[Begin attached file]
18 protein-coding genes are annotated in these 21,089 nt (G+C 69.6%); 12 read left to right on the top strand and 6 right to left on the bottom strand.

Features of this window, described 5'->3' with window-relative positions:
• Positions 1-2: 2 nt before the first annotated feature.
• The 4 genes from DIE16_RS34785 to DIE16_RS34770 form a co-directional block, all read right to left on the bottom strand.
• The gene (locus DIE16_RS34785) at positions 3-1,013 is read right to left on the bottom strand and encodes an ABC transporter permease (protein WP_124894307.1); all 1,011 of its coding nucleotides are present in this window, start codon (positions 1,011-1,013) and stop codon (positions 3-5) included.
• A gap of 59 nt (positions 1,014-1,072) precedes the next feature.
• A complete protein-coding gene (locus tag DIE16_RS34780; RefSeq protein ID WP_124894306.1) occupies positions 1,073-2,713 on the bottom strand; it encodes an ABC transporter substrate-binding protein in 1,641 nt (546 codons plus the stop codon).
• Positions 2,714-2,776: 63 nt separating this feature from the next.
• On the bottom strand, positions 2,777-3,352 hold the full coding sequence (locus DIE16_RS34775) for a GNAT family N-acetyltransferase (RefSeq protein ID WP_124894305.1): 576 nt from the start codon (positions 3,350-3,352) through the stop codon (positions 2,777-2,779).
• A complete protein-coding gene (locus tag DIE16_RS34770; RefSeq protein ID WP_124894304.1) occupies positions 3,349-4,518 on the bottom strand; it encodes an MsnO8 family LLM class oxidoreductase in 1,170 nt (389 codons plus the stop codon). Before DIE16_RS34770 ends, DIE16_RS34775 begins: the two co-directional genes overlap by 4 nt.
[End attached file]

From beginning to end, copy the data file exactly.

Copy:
18 protein-coding genes are annotated in these 21,089 nt (G+C 69.6%); 12 read left to right on the top strand and 6 right to left on the bottom strand.

Features of this window, described 5'->3' with window-relative positions:
• Positions 1-2: 2 nt before the first annotated feature.
• The 4 genes from DIE16_RS34785 to DIE16_RS34770 form a co-directional block, all read right to left on the bottom strand.
• The gene (locus DIE16_RS34785) at positions 3-1,013 is read right to left on the bottom strand and encodes an ABC transporter permease (protein WP_124894307.1); all 1,011 of its coding nucleotides are present in this window, start codon (positions 1,011-1,013) and stop codon (positions 3-5) included.
• A gap of 59 nt (positions 1,014-1,072) precedes the next feature.
• A complete protein-coding gene (locus tag DIE16_RS34780; RefSeq protein ID WP_124894306.1) occupies positions 1,073-2,713 on the bottom strand; it encodes an ABC transporter substrate-binding protein in 1,641 nt (546 codons plus the stop codon).
• Positions 2,714-2,776: 63 nt separating this feature from the next.
• On the bottom strand, positions 2,777-3,352 hold the full coding sequence (locus DIE16_RS34775) for a GNAT family N-acetyltransferase (RefSeq protein ID WP_124894305.1): 576 nt from the start codon (positions 3,350-3,352) through the stop codon (positions 2,777-2,779).
• A complete protein-coding gene (locus tag DIE16_RS34770; RefSeq protein ID WP_124894304.1) occupies positions 3,349-4,518 on the bottom strand; it encodes an MsnO8 family LLM class oxidoreductase in 1,170 nt (389 codons plus the stop codon). Before DIE16_RS34770 ends, DIE16_RS34775 begins: the two co-directional genes overlap by 4 nt.